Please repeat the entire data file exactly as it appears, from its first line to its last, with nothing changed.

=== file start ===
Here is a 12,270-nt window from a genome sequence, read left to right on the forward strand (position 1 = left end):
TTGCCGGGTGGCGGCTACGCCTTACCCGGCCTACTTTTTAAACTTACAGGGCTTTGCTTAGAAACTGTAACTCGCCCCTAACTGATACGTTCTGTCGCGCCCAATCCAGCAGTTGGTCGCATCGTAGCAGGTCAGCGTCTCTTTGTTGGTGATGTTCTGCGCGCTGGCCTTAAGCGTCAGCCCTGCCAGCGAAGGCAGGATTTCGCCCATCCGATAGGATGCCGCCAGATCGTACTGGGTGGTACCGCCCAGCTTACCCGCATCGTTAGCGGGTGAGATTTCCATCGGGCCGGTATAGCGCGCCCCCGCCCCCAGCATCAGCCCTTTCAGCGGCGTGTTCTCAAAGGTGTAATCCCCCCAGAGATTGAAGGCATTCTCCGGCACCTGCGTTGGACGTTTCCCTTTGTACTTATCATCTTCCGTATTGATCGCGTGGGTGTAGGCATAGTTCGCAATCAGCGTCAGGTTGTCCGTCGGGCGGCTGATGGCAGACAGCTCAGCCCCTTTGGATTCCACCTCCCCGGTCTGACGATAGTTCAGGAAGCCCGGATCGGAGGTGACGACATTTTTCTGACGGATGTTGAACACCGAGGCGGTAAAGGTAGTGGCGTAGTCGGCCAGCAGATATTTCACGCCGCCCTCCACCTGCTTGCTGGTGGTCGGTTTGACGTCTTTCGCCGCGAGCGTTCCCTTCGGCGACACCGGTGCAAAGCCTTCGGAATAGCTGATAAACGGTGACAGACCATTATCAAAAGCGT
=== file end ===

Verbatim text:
Here is a 12,270-nt window from a genome sequence, read left to right on the forward strand (position 1 = left end):
TTGCCGGGTGGCGGCTACGCCTTACCCGGCCTACTTTTTAAACTTACAGGGCTTTGCTTAGAAACTGTAACTCGCCCCTAACTGATACGTTCTGTCGCGCCCAATCCAGCAGTTGGTCGCATCGTAGCAGGTCAGCGTCTCTTTGTTGGTGATGTTCTGCGCGCTGGCCTTAAGCGTCAGCCCTGCCAGCGAAGGCAGGATTTCGCCCATCCGATAGGATGCCGCCAGATCGTACTGGGTGGTACCGCCCAGCTTACCCGCATCGTTAGCGGGTGAGATTTCCATCGGGCCGGTATAGCGCGCCCCCGCCCCCAGCATCAGCCCTTTCAGCGGCGTGTTCTCAAAGGTGTAATCCCCCCAGAGATTGAAGGCATTCTCCGGCACCTGCGTTGGACGTTTCCCTTTGTACTTATCATCTTCCGTATTGATCGCGTGGGTGTAGGCATAGTTCGCAATCAGCGTCAGGTTGTCCGTCGGGCGGCTGATGGCAGACAGCTCAGCCCCTTTGGATTCCACCTCCCCGGTCTGACGATAGTTCAGGAAGCCCGGATCGGAGGTGACGACATTTTTCTGACGGATGTTGAACACCGAGGCGGTAAAGGTAGTGGCGTAGTCGGCCAGCAGATATTTCACGCCGCCCTCCACCTGCTTGCTGGTGGTCGGTTTGACGTCTTTCGCCGCGAGCGTTCCCTTCGGCGACACCGGTGCAAAGCCTTCGGAATAGCTGATAAACGGTGACAGACCATTATCAAAAGCGT